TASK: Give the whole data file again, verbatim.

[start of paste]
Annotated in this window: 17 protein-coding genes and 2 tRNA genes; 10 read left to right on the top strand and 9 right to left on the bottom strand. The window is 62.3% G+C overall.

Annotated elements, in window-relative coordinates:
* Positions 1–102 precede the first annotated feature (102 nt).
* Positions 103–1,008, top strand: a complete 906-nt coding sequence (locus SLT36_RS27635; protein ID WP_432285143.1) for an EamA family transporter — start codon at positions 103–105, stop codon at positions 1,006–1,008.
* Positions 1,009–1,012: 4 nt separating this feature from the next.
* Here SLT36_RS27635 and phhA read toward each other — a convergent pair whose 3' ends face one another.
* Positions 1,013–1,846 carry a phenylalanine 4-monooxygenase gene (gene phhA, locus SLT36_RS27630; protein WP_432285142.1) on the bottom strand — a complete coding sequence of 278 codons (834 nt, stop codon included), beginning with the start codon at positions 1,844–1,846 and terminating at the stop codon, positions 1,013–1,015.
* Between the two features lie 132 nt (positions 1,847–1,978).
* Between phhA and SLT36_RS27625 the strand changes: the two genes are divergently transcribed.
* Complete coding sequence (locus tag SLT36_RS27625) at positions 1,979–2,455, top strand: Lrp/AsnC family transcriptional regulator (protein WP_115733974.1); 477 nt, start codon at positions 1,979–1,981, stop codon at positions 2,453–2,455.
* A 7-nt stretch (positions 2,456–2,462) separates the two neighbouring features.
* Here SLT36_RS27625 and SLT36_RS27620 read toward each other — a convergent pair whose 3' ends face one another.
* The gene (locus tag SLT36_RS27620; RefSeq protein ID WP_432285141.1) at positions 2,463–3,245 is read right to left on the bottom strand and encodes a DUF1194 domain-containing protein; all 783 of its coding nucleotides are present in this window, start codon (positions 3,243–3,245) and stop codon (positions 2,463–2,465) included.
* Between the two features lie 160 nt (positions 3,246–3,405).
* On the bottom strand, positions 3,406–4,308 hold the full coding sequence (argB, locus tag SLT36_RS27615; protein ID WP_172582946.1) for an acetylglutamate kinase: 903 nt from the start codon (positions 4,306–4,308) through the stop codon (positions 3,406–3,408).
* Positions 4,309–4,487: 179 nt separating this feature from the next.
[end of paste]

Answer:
Annotated in this window: 17 protein-coding genes and 2 tRNA genes; 10 read left to right on the top strand and 9 right to left on the bottom strand. The window is 62.3% G+C overall.

Annotated elements, in window-relative coordinates:
* Positions 1–102 precede the first annotated feature (102 nt).
* Positions 103–1,008, top strand: a complete 906-nt coding sequence (locus SLT36_RS27635; protein ID WP_432285143.1) for an EamA family transporter — start codon at positions 103–105, stop codon at positions 1,006–1,008.
* Positions 1,009–1,012: 4 nt separating this feature from the next.
* Here SLT36_RS27635 and phhA read toward each other — a convergent pair whose 3' ends face one another.
* Positions 1,013–1,846 carry a phenylalanine 4-monooxygenase gene (gene phhA, locus SLT36_RS27630; protein WP_432285142.1) on the bottom strand — a complete coding sequence of 278 codons (834 nt, stop codon included), beginning with the start codon at positions 1,844–1,846 and terminating at the stop codon, positions 1,013–1,015.
* Between the two features lie 132 nt (positions 1,847–1,978).
* Between phhA and SLT36_RS27625 the strand changes: the two genes are divergently transcribed.
* Complete coding sequence (locus tag SLT36_RS27625) at positions 1,979–2,455, top strand: Lrp/AsnC family transcriptional regulator (protein WP_115733974.1); 477 nt, start codon at positions 1,979–1,981, stop codon at positions 2,453–2,455.
* A 7-nt stretch (positions 2,456–2,462) separates the two neighbouring features.
* Here SLT36_RS27625 and SLT36_RS27620 read toward each other — a convergent pair whose 3' ends face one another.
* The gene (locus tag SLT36_RS27620; RefSeq protein ID WP_432285141.1) at positions 2,463–3,245 is read right to left on the bottom strand and encodes a DUF1194 domain-containing protein; all 783 of its coding nucleotides are present in this window, start codon (positions 3,243–3,245) and stop codon (positions 2,463–2,465) included.
* Between the two features lie 160 nt (positions 3,246–3,405).
* On the bottom strand, positions 3,406–4,308 hold the full coding sequence (argB, locus tag SLT36_RS27615; protein ID WP_172582946.1) for an acetylglutamate kinase: 903 nt from the start codon (positions 4,306–4,308) through the stop codon (positions 3,406–3,408).
* Positions 4,309–4,487: 179 nt separating this feature from the next.